Monday, September 5, 2011

National Farm Survey

Lower Shaw Farm

If your grandfather was a farmer at the outbreak of the Second World War, there is a resource available, which not only describes the farm but just how competent a farmer he may or may not have been.

With wartime shipping embargos in place it was essential that British farmers achieve the highest level of food production possible. While the Dig for Victory campaign called for everyone to keep an allotment, the Princesses Elizabeth and Margaret were photographed cultivating their own plot in Windsor Great Park. London parks such as Kensington Gardens were dug up, and even the moat at the Tower of London became a vegetable patch.

Meanwhile the Ministry of Agriculture and Fisheries began a survey of all the farms in England and Wales over five acres in size to assess how able Britain was at feeding itself during wartime.

Questionnaires were completed on site and maps were drawn up showing the farm boundaries. Details of the conditions of tenure and occupation were recorded and notes made on the general condition of the farm, the state of the buildings, the equipment and the availability of utilities. At the end of the inspection the farm was given an A, B or C classification.

The survey during which 320,000 farms were inspected took over two years to complete and cost £20,000. Market gardeners and poultry keepers were among those inspected while holdings of between 1-5 acres were the subject of a separate survey.

The MAP inspectors were often themselves experienced farmers, which probably accounts for some of the caustic comments they made.

Both Upper and Lower Shaw farms were inspected in late February 1942 by F.E. Price. Upper Shaw proved to be in a slightly better condition overall, although both farms were given a B classification on the grounds of 'personal failings.'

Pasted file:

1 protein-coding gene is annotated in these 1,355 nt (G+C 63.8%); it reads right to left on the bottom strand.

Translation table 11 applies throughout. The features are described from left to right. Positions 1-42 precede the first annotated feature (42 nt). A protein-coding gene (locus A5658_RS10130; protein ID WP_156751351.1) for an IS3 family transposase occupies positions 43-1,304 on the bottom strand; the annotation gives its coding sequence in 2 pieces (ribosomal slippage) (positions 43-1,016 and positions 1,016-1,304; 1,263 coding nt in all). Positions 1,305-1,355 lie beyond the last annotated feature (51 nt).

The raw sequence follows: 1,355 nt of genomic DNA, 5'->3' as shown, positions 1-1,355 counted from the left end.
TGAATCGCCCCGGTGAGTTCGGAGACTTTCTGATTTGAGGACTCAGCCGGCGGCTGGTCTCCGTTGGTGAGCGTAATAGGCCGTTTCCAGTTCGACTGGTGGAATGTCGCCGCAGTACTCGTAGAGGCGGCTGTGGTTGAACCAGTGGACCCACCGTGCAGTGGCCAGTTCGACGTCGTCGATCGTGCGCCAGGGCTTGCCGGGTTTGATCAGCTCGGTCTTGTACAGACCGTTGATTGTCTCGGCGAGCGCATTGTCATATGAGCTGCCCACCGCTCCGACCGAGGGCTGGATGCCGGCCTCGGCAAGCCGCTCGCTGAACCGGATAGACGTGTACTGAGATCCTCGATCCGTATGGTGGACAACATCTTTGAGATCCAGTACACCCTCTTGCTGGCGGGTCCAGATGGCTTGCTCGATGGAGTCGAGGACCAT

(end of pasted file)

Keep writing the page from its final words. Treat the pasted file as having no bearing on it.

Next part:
Mr. Price was kinder to the Hook brothers farming 61 acres at Upper Shaw describing them as "rather old fashion in their methods." He was more critical of Angus Webb who had 106 acres at Lower Shaw, claiming he had a "lack of farming knowledge and no inclination for hard work."

Results of the National Farm Survey, dubbed the Second Domesday Book, were released in 1992 after a 50-year closure period and are available for consultation at the National Archives in Kew.

An online search of the TNA catalogue looks more difficult then it actually is. Enter the parish you are researching in the search field word or phrase box and MAF 32 in the department or series code box. The reference number generated will enable you to order the document ready for retrieval when you arrive at Kew. If you are unable to visit it is possible to order a photocopy, Visit www.nationalarchive.gov.uk/recordcopying/ for further information.



Upper Shaw Farm








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